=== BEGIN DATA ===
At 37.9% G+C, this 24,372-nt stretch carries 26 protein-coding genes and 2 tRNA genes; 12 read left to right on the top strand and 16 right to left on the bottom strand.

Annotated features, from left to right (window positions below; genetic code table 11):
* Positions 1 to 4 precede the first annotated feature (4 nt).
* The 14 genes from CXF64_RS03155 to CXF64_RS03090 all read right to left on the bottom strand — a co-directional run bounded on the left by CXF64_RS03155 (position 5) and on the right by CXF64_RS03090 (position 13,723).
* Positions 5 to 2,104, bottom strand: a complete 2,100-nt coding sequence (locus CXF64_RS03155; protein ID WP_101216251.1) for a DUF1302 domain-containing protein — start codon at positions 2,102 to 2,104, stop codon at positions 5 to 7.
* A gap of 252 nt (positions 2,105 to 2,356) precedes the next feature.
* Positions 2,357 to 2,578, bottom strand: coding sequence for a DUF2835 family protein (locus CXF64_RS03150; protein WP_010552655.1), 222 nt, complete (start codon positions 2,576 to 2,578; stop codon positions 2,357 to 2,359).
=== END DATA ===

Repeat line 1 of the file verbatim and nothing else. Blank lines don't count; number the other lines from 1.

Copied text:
At 37.9% G+C, this 24,372-nt stretch carries 26 protein-coding genes and 2 tRNA genes; 12 read left to right on the top strand and 16 right to left on the bottom strand.